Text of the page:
Iraqi sues U.S. military contractors

A man who claims he was held at Abu Ghraib for almost a year has filed a lawsuit against two firms, saying he suffered physical and mental torture while imprisoned.

Topics: War Room, Abu Ghraib, Iraq, Middle East,

On Monday, Emad al-Janabi, an Iraqi man, filed a federal lawsuit against two U.S. military contractors; al-Janabi claims he was tortured while imprisoned at the infamous Abu Ghraib prison in Baghdad. The suit, which was filed in Los Angeles, is directed at CACI International Inc. and L-3 Communications, as well as a former CACI contractor, Steven “Big Steve” Stefanowicz.

According to the Associated Press, al-Janabi says he was detained by U.S. troops during a late-night raid, and that he and his family were beaten at the time. He also says he was held in Abu Ghraib for 10 months. A statement put out by a firm with lawyers representing al-Janabi says that “during a surprise inspection of Abu Ghraib, the International Committee of the Red Cross discovered Mr. Al-Janabi naked, chained and bruised in a cell in the ‘hard site’ of the prison. He was a so-called ‘ghost detainee’ who was intentionally hidden from the Red Cross on subsequent inspections and held without appearing on the prisoner lists.”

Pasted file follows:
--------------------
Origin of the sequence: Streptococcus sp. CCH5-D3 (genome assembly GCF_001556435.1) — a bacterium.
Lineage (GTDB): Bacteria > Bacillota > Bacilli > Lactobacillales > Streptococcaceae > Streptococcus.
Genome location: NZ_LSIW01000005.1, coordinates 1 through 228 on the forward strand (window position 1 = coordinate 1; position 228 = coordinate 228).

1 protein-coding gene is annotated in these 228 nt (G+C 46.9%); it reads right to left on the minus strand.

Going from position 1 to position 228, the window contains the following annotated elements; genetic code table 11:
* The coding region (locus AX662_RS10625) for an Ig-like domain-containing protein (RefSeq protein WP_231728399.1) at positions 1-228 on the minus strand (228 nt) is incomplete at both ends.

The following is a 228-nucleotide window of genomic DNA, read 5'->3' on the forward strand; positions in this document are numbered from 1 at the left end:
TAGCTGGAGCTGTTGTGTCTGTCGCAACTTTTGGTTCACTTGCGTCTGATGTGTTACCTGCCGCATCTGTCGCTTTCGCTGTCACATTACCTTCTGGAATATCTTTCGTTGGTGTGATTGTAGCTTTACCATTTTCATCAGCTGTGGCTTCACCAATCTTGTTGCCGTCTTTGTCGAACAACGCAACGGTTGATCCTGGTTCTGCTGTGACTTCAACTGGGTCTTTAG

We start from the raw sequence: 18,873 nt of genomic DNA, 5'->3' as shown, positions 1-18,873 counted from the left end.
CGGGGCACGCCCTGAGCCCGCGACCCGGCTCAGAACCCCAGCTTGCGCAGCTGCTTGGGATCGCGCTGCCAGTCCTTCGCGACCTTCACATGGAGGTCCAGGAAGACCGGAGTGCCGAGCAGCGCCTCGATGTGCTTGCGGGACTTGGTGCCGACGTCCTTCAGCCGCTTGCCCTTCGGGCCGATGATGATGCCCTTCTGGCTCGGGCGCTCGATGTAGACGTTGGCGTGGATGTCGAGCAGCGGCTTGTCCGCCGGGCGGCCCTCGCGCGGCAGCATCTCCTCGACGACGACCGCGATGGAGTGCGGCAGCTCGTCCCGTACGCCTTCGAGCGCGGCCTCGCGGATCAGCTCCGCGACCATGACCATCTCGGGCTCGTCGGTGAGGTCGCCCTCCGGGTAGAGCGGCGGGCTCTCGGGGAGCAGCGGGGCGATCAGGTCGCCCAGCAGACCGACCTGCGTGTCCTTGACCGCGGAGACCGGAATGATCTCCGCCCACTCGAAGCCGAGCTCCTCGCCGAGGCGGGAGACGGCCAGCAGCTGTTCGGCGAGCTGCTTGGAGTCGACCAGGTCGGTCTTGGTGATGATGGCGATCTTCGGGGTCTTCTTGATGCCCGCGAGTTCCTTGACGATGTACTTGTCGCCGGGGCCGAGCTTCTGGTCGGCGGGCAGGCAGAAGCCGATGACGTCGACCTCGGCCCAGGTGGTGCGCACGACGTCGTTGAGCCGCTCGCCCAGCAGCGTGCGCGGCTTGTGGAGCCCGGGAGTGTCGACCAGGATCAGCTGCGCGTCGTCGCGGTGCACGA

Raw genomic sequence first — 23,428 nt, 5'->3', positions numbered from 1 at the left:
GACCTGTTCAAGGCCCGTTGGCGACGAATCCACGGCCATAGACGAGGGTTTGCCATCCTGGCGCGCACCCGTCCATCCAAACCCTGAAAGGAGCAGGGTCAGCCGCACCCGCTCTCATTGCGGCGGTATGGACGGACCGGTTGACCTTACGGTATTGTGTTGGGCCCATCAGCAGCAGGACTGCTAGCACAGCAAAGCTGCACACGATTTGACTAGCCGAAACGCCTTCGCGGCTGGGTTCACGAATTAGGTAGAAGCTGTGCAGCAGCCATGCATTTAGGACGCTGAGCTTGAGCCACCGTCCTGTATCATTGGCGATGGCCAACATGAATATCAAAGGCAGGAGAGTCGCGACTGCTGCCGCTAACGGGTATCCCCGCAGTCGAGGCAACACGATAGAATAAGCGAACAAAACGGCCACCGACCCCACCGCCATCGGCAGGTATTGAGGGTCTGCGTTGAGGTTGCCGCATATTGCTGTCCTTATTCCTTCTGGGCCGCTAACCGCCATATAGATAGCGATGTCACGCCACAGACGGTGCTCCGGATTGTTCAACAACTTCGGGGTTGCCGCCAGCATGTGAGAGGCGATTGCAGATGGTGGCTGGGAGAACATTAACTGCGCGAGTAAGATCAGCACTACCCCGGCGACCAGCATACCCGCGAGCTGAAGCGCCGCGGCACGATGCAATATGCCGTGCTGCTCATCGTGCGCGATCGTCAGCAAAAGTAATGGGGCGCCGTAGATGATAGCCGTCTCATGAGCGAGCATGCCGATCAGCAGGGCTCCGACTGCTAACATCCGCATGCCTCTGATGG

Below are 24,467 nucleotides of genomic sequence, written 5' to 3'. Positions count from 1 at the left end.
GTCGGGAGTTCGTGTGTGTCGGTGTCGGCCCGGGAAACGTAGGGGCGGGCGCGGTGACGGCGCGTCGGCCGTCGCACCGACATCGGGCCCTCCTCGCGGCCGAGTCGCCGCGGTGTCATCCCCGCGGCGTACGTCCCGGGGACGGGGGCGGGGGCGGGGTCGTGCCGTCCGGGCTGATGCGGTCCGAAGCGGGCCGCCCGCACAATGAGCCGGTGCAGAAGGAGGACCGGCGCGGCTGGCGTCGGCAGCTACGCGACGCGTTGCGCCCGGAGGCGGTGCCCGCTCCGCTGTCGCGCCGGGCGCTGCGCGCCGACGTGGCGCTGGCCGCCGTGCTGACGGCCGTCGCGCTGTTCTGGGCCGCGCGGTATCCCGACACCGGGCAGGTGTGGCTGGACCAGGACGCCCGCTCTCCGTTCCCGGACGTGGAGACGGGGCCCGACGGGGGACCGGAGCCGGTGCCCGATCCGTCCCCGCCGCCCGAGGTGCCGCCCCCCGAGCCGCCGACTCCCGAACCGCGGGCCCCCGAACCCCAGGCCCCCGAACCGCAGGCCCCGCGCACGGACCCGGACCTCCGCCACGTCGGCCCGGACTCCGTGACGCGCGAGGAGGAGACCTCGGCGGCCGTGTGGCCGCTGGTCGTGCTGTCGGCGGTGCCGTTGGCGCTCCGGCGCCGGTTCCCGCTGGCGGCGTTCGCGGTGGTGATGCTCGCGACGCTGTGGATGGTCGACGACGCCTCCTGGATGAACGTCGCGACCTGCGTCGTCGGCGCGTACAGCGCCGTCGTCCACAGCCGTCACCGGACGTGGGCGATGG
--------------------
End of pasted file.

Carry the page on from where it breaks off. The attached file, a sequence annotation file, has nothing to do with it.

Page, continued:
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According to a list given in the statement, in his complaint al-Janabi alleges that he was:

  • Subjected to physical and mental torture in sessions where the defendants acted as interrogators and translators
  • Transported to a detainee site in a wooden box and covered with a hood
  • Scarred on his face when his eyes were clawed by an interrogator
  • Exposed to a mock execution of his brother and nephew, and told by defendant translators that he would be executed or crushed by a helicopter or a tank
  • Hung upside down, with his feet chained to the steel slats of a bunk bed until he lost consciousness, and hung by his arms
  • Repeatedly deprived of food and sleep
  • Threatened with dogs

Alex Koppelman is a staff writer for Salon.

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